US Sen. Rubio warns Venezuela’s Maduro not to act against opposition

US senator Marco Rubio addresses the press on the humanitarian aid shipments sent by the US government for Venezuela that are stockpiled at a collection center in the Colombian border, at the Simon Bolivar international bridge in Cucuta, Colombia on February 17, 2019. (AFP / Luis Robayo)
Updated 18 February 2019
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US Sen. Rubio warns Venezuela’s Maduro not to act against opposition

  • Venezuelan President Maduro is refusing to allow in the food, medicine and other supplies donated by the US
  • Rubio was part of a US delegation visiting the Colombian border city of Cucuta, where humanitarian aid is being stockpiled
CUCUTA, Colombia: US Senator Marco Rubio, visiting the Colombia-Venezuela border on Sunday, warned Venezuelan President Nicolas Maduro of severe consequences if he takes action against the country’s opposition leader and self-declared president or US citizens.
In a televised interview, Rubio declined to say if he would support US military action against Venezuela, which is mired in a political and economic crisis.
But the Republican senator said he was confident that US President Donald Trump’s administration would not stand by if the Venezuelan government harmed or imprisoned opposition leader Juan Guaido, who declared himself interim president last month.
“There are certain lines and Maduro knows what they are,” Rubio, a senator from Florida seen as an influential voice on Venezuela policy in Washington, told CNN. “The consequences will be severe and they will be swift.”
Rubio also warned Maduro against harming US personnel working in the country and said the United States would also respond if aide workers were targeted.
The senator was part of a US delegation visiting the Colombian border city of Cucuta, where humanitarian aid is being stockpiled for planned delivery to Venezuela.
While Maduro is refusing to allow in the food, medicine and other supplies, Guaido has vowed to move hundreds of tons of the aid into the country on Saturday.
Guaido has said he will announce details on Monday of how he plans to get the aid into the country from Colombia, Brazil and Curacao, despite Maduro’s opposition.
The Feb. 23 deadline sets the stage for a showdown with Maduro, who calls the aid a US-orchestrated show and denies any crisis despite many Venezuelans’ scant access to food and medicine. It is unclear whether the military will allow aid to cross the border.
Most Western countries and many of Venezuela’s neighbors have recognized Guaido as the legitimate head of state after Maduro won a second term in an election last year that critics denounced as a sham. Maduro retains the backing of Russia and China and control of Venezuelan state institutions including the military.
The US delegation included Carlos Trujillo, the US ambassador to the Organization of American States, and Republican US Representative Mario Diaz-Balart of Florida.


North Korean missile test violated UN resolution, says Bolton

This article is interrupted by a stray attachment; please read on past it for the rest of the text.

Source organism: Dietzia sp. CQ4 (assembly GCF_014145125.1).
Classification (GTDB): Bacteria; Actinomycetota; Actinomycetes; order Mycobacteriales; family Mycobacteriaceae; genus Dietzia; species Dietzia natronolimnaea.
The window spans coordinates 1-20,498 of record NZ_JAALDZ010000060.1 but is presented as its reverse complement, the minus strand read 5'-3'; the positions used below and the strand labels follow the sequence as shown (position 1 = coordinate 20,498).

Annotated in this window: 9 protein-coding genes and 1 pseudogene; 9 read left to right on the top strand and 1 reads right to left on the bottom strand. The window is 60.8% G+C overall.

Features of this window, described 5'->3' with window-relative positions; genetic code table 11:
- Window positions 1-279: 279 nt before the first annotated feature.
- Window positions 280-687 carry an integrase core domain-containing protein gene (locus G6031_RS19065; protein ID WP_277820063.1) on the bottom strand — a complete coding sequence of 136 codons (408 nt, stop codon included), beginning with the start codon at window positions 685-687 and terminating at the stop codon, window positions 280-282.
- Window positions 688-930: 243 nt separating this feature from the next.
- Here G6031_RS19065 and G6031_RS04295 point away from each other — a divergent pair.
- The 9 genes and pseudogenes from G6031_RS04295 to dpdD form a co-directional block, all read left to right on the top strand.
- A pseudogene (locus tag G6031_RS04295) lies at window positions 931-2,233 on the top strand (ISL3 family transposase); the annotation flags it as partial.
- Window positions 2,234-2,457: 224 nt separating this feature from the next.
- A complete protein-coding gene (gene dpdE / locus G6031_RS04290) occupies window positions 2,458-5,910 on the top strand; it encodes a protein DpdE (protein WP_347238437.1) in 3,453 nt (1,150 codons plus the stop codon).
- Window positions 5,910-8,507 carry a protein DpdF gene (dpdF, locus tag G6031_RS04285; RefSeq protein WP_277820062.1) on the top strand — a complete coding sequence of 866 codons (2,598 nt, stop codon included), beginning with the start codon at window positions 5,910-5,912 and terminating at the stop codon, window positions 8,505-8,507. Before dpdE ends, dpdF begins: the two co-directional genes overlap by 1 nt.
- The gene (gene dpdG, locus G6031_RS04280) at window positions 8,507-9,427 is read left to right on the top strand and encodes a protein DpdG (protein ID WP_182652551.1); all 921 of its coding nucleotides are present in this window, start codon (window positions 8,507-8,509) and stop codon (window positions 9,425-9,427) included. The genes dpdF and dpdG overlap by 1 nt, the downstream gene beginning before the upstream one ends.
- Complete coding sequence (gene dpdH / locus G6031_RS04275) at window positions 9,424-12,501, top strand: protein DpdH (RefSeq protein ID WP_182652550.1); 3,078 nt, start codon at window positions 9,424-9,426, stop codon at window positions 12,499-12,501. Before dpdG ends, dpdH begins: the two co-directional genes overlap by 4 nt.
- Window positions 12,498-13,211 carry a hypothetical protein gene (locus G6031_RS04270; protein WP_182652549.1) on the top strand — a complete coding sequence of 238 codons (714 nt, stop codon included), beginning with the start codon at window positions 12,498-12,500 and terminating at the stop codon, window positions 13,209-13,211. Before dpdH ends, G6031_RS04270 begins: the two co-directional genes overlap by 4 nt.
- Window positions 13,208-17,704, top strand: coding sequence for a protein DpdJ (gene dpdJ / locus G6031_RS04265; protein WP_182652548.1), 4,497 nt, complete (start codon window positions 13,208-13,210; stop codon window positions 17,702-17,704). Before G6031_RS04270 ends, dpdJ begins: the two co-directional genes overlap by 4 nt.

Updated 7 min 38 sec ago
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North Korean missile test violated UN resolution, says Bolton

  • Trump has left “door open” for North Korea’s Kim
  • Washington has “deep and serious” intelligence on Iran threat

TOKYO: US National Security Adviser John Bolton said on Saturday North Korea’s recent missile launches violated a UN Security Council resolution and urged leader Kim Jong Un to return to denuclearization talks.
It was the first time a senior US official has described the tests as a violation of UN resolutions aimed at halting North Korea’s nuclear and missile programs and came ahead of a four-day visit to Japan by US President Donald Trump who arrives later in the day.
“The UN resolution prohibits the launch of any ballistic missiles,” Bolton said at a press roundtable. North Korea’s test firings included short range ballistic missiles and so there was “no doubt” it was a violation, he added.
Earlier this month, Kim Jong Un oversaw the first flight of a previously untested weapon — a relatively small, fast missile experts believe will be easier to hide, launch and maneuver in flight.
Bolton said that the United States was still open to talks with Kim’s regime but that it had not changed its position from the one outlined at the last summit between the United States and North Korea in Hanoi.
“Trump has held the door open for Kim, the next step is for Kim to walk through it,” he said.
Bolton also urged Kim to agree to a meeting with Japanese Prime Minister Shinzo Abe, which he said could help restart dialogue on North Korea’s weapons programs.
An Abe Kim summit “could be substantive assistance to that,” he said.
Trump, who will play golf with Abe on Sunday before watching Sumo wrestling, is expected to discuss topics ranging from North Korea to China and two-way trade when they sit down for a summit on Monday.
The two leaders will also discuss rising tensions with Iran, Bolton said. Abe is considering a visit to Iran as early as mid-June, public broadcaster NHK said on Friday, the first such trip in four decades.
Washington has said it will stop waivers for countries buying Iranian oil and has designated Iran’s elite Revolutionary Guard Corps as a foreign terrorist organization.
The United State is also deploying a carrier strike group and bombers to the Middle East in response to what the Trump administration described as troubling “indications and warnings” from Iran.
Bolton, who has spearheaded an increasingly hawkish US policy on Iran, described recent attacks on tankers off the United Arab Emirates and a pipeline pumping station in Saudi Arabia, as well as a rocket attack in Baghdad’s Green Zone in Iraq, as “manifestations of concern.”
The United States has “deep and serious” intelligence on the threat posed by Iran, said Bolton, who declined to provide details.